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Where Are They Now? DE Elvin Bethea

Posted Mar 4, 2013

NASHVILLE, Tenn. — Elvin Bethea has retired from two careers but is staying busy making the rounds.

Bethea had a remarkably successful playing career but strategized for success thereafter. He actually started his second career at Anheuser-Busch in 1977, several years before he retired from football, and stayed there 28 years.

Since his second retirement, Bethea has enjoyed reunions that occur at golf tournaments and honorary dinners. He also continues to speak up for the players of his generation and doesn’t mind stressing to current players the importance of them having their own post-career plans.

Bethea joined former Houston Oilers teammate Ken Houston in addressing the Titans before their game against the New York Jets on Monday Night Football last season.

“I told them this is just a trip,” Bethea said. “This is a one-way trip and the train is going to stop somewhere and you have to get off and go into the real world.”

Bethea, Houston, Warren Moon, Mike Munchak and Bruce Matthews were all recognized by the team for their Hall of Fame accomplishments at a special luncheon the day of the game, and Bethea, Houston and Moon were recognized at LP Field during halftime of Tennessee’s win.

On Monday Bethea played in the Coca-Cola Celebrity Golf Classic, a Houston-area fundraiser for Special Olympics Texas (Munchak and Matthews served as co-chairs of the golf tournament), and recently added another distinguished honor.

Bethea was inducted to the Black College Football Hall of Fame in February 2013 for his accomplishments as an outside linebacker at North Carolina A&T. He joined Houston, who played at Prairie View A&M before being drafted by the Oilers in 1967, and Oilers teammate Charlie Joiner, who starred at Grambling State before being drafted in 1969, in this year’s class of inductees.

The class also included: Charles “Choo Choo” Brackins, QB, Prairie View A&M; Joe Gilliam, Jr., QB, Tennessee State; Ed “Too Tall” Jones, DL, Tennessee State; Larry Little, OL, Bethune-Cookman; Shannon Sharpe, TE, Savannah State; Jackie Slater, OL, Jackson State; “Big” John Merritt, HC, Tennessee State; and Charlie Neal, a long-time commentator for Black College Football.

Bethea played defensive end for 16 seasons with the Houston Oilers, who became the first team in pro football to play home games indoors in his 1968 rookie season.

“It was something new for everybody that played the game, especially with Houston being the first indoor stadium,” Bethea said. “I can say I was there for the first game indoors, and I was there for the first (game in the Louisiana Superdome), so that’s part of my history.”

Bethea received plenty of rug burns from the AstroTurf surface that was “hard as a brick,” but said it was a thrilling ride.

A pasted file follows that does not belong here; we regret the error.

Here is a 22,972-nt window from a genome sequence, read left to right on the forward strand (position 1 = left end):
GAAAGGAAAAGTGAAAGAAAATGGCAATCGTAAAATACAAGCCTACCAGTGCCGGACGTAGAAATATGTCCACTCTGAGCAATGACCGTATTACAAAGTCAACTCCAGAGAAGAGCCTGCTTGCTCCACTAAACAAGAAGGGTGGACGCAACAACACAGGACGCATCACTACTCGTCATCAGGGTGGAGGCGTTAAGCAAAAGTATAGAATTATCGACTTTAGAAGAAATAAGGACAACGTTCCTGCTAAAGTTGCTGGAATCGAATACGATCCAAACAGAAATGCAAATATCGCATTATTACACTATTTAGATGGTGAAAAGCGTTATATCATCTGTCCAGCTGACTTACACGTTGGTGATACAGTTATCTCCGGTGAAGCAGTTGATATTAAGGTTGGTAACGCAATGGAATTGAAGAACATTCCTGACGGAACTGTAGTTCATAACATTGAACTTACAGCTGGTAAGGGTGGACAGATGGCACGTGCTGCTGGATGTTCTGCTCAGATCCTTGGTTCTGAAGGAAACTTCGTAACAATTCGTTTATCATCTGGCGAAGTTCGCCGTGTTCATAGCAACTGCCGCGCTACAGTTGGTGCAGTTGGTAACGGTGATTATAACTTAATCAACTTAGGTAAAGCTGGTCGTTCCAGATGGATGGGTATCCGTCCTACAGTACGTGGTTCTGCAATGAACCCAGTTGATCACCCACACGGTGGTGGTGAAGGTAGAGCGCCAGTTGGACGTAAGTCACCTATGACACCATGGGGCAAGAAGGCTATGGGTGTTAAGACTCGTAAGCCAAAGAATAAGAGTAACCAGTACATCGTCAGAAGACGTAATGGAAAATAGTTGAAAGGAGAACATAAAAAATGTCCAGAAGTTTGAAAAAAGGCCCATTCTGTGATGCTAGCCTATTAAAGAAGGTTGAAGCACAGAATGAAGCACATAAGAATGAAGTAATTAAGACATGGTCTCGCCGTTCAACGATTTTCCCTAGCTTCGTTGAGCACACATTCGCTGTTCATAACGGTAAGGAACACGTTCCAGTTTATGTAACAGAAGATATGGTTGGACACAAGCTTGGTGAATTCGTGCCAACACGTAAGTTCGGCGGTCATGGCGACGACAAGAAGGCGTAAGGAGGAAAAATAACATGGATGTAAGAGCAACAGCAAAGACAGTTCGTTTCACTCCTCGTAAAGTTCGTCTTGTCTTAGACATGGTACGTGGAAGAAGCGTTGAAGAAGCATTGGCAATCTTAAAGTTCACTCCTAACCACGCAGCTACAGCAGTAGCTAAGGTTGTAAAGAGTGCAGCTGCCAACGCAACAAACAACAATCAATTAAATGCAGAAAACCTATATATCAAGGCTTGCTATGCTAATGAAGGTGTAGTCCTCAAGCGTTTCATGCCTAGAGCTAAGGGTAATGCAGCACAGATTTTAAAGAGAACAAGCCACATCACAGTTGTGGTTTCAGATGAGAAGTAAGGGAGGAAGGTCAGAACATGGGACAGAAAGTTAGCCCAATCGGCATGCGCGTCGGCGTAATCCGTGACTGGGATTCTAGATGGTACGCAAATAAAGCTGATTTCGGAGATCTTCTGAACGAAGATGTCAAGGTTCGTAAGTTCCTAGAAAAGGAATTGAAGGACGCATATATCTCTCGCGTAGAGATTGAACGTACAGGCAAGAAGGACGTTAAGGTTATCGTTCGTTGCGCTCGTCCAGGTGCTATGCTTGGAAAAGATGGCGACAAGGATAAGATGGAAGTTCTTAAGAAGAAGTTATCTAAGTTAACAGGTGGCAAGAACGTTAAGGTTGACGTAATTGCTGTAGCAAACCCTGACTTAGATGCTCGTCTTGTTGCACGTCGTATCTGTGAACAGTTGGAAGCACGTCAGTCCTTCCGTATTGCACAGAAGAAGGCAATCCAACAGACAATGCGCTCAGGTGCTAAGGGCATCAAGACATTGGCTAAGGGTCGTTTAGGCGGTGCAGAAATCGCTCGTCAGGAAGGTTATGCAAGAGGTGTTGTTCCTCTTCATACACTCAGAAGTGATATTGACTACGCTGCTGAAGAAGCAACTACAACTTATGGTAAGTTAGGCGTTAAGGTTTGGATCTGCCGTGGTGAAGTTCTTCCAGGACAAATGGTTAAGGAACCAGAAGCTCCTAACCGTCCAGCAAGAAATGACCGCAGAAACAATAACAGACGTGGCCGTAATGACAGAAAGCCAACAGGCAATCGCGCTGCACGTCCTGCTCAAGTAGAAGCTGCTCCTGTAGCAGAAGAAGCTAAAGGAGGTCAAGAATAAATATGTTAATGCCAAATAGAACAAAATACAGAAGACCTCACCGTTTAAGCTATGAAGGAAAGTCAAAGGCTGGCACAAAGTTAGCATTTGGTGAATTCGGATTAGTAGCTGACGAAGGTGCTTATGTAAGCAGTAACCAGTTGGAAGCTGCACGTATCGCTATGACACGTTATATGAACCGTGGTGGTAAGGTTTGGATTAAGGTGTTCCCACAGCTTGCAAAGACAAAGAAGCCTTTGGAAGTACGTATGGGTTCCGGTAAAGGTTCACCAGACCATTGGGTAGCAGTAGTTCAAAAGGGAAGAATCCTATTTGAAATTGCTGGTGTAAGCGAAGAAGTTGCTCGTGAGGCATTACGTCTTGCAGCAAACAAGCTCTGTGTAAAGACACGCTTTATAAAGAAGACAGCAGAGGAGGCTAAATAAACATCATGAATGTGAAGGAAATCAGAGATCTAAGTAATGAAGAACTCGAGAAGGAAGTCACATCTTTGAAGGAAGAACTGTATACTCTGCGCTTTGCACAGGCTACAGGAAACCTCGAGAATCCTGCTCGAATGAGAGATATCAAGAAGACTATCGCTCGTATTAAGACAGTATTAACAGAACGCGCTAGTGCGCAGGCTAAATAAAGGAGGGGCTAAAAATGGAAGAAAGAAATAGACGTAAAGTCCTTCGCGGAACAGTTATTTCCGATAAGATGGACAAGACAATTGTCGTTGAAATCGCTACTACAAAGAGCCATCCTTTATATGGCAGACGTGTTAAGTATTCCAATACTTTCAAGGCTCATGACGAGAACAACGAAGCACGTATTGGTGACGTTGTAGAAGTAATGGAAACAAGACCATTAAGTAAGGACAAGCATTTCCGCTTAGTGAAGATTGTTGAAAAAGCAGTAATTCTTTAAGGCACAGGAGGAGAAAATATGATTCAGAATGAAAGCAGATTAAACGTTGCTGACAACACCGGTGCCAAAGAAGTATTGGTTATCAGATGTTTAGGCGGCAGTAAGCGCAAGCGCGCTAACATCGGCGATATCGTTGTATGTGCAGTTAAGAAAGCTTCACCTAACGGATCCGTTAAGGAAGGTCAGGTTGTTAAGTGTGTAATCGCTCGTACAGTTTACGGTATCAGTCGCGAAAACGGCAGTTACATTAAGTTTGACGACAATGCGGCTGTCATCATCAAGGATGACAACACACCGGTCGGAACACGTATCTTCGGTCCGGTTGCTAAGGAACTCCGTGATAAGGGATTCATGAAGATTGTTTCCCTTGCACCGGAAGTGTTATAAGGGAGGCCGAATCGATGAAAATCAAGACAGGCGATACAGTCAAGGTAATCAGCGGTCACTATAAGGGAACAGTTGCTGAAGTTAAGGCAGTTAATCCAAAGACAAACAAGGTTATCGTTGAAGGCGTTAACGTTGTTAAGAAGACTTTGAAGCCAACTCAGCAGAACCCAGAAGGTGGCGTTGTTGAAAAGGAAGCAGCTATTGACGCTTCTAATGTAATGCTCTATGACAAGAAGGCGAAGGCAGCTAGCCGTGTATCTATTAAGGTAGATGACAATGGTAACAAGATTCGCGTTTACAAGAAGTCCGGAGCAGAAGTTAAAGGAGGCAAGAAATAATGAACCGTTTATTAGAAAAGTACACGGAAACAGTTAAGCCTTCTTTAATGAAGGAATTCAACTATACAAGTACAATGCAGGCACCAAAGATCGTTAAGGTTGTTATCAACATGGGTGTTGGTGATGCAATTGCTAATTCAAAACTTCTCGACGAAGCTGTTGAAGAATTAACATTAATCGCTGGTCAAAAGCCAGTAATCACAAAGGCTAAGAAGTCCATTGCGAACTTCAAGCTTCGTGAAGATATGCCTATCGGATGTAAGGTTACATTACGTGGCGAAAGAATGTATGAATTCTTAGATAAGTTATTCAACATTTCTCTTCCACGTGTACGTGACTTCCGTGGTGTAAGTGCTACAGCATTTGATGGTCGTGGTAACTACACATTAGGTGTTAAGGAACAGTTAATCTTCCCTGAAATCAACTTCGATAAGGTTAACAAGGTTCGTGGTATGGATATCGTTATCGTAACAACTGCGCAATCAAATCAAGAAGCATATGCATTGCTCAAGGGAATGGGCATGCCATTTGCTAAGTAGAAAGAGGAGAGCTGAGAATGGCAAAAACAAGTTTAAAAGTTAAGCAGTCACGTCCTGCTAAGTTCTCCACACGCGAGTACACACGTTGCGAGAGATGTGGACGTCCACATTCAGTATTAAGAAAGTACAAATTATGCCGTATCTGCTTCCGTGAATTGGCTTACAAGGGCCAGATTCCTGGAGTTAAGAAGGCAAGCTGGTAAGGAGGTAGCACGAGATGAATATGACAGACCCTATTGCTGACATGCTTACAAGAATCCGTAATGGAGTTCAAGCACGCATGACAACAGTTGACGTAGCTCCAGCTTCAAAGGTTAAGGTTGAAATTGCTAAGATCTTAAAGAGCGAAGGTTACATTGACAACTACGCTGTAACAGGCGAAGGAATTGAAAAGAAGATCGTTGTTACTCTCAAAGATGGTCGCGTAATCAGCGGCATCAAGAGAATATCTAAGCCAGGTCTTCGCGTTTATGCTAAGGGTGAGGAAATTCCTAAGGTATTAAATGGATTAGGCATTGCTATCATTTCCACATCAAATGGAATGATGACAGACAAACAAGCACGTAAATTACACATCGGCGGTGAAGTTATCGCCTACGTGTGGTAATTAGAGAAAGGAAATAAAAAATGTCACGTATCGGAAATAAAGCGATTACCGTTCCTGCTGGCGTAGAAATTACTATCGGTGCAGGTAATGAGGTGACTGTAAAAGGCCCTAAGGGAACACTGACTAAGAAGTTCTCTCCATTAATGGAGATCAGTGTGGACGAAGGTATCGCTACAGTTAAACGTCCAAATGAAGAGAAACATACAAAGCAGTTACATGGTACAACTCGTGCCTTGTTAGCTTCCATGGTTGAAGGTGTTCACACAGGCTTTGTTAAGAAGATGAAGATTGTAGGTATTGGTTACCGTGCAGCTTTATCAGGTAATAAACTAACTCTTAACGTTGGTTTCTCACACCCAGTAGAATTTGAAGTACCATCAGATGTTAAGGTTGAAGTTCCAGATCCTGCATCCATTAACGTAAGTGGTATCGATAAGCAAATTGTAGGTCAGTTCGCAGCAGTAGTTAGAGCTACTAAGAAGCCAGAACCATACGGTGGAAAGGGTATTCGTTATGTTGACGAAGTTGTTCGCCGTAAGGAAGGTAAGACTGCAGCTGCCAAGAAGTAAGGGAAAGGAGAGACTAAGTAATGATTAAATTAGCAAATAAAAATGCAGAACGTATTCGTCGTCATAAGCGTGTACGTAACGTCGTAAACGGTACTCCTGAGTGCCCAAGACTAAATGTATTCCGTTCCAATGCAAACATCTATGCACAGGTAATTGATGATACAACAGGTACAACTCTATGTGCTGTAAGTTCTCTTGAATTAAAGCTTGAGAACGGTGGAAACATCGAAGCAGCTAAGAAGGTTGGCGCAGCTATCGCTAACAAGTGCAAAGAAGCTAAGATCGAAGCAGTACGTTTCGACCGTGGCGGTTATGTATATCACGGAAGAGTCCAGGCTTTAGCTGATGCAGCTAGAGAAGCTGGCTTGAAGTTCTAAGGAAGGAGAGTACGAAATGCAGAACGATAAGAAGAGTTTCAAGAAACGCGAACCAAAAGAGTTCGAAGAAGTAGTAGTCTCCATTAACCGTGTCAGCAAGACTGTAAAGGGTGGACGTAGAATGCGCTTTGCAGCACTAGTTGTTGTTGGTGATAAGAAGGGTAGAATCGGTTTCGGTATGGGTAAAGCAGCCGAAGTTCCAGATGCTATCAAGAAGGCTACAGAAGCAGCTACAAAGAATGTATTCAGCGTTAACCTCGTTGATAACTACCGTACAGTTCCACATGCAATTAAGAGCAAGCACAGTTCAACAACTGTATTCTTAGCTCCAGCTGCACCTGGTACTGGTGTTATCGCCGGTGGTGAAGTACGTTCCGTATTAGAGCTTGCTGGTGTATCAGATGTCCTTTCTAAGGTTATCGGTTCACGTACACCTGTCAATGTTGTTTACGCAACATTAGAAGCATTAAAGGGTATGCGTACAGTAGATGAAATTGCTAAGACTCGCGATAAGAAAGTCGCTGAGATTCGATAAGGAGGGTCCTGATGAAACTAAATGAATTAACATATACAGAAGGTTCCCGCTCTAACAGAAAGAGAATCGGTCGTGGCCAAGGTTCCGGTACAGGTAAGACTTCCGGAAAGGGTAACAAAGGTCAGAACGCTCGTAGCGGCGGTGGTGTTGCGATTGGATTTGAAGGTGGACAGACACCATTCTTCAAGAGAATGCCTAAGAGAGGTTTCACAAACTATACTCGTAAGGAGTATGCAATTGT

“If I could have played in Canada, I’d have been just as happy, but playing in the AFL back then, not knowing much about the NFL versus the AFC, it was just exciting,” Bethea said. “I was playing in the pros, making 15-big-thousand dollars a year. I set back and figured out one day, I said, ‘Wait a minute, we’re paid $15,000 and we’re playing 14 games, so we were paid what, a thousand dollars a game?’ But you’re so happy, and honored and gracious that you left college, and especially me, I went to a small college and went to (pro football). I thought it was the greatest thing since cotton candy.”

Elvin Bethea, from left, joined fellow Pro Football Hall of Fame members Mike Munchak, Warren Moon, Ken Houston and Bruce Matthews before the Titans hosted the New York Jets last season. Click here for a slideshow of Bethea's career with the Oilers.

Bethea holds the franchise record for career sacks (105) and sacks in a season (17 in 1973). He had four sacks in one game (against San Diego on Oct. 17, 1976) and has the franchise record of 26 games with more than one sack.

Bethea was extremely tough and durable in a career that spanned the merger between the AFL and NFL and the arrival of Munchak (in 1982) and Matthews (in 1983) and included appearances in the AFC championship games in 1978 and ’79. Bethea appeared in 135 consecutive games — the third longest streak in franchise history — until breaking his arm in 1977. He ranks second in franchise history in years of service and games played (210) behind Matthews in both categories (19 years and 296 games).

The No. 65 jersey worn by Bethea was retired following the 1983 season. He was elected to the Pro Football Hall of Fame in 2003 and named to the Titans/Oilers Hall of Fame and Ring of Honor in 1999.

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